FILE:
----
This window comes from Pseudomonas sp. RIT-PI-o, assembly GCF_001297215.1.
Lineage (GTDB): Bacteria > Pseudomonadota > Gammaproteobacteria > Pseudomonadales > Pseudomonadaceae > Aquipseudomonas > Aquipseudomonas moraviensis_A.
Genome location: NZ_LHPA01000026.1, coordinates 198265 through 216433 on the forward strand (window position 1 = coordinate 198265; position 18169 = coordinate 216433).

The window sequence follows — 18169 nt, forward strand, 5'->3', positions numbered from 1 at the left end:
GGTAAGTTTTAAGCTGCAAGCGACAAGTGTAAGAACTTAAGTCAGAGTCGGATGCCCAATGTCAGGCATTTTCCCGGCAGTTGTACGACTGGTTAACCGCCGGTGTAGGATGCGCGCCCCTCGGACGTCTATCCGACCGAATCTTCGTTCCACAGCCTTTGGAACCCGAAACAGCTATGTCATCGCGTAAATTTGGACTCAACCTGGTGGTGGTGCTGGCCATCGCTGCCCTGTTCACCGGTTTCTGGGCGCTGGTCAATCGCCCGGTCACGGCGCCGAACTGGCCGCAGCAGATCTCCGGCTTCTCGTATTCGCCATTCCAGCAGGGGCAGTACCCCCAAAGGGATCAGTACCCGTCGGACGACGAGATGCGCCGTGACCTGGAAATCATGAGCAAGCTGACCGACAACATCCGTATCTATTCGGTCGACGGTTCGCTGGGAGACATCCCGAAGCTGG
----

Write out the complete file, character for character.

This window comes from Pseudomonas sp. RIT-PI-o, assembly GCF_001297215.1.
Lineage (GTDB): Bacteria > Pseudomonadota > Gammaproteobacteria > Pseudomonadales > Pseudomonadaceae > Aquipseudomonas > Aquipseudomonas moraviensis_A.
Genome location: NZ_LHPA01000026.1, coordinates 198265 through 216433 on the forward strand (window position 1 = coordinate 198265; position 18169 = coordinate 216433).

The window sequence follows — 18169 nt, forward strand, 5'->3', positions numbered from 1 at the left end:
GGTAAGTTTTAAGCTGCAAGCGACAAGTGTAAGAACTTAAGTCAGAGTCGGATGCCCAATGTCAGGCATTTTCCCGGCAGTTGTACGACTGGTTAACCGCCGGTGTAGGATGCGCGCCCCTCGGACGTCTATCCGACCGAATCTTCGTTCCACAGCCTTTGGAACCCGAAACAGCTATGTCATCGCGTAAATTTGGACTCAACCTGGTGGTGGTGCTGGCCATCGCTGCCCTGTTCACCGGTTTCTGGGCGCTGGTCAATCGCCCGGTCACGGCGCCGAACTGGCCGCAGCAGATCTCCGGCTTCTCGTATTCGCCATTCCAGCAGGGGCAGTACCCCCAAAGGGATCAGTACCCGTCGGACGACGAGATGCGCCGTGACCTGGAAATCATGAGCAAGCTGACCGACAACATCCGTATCTATTCGGTCGACGGTTCGCTGGGAGACATCCCGAAGCTGG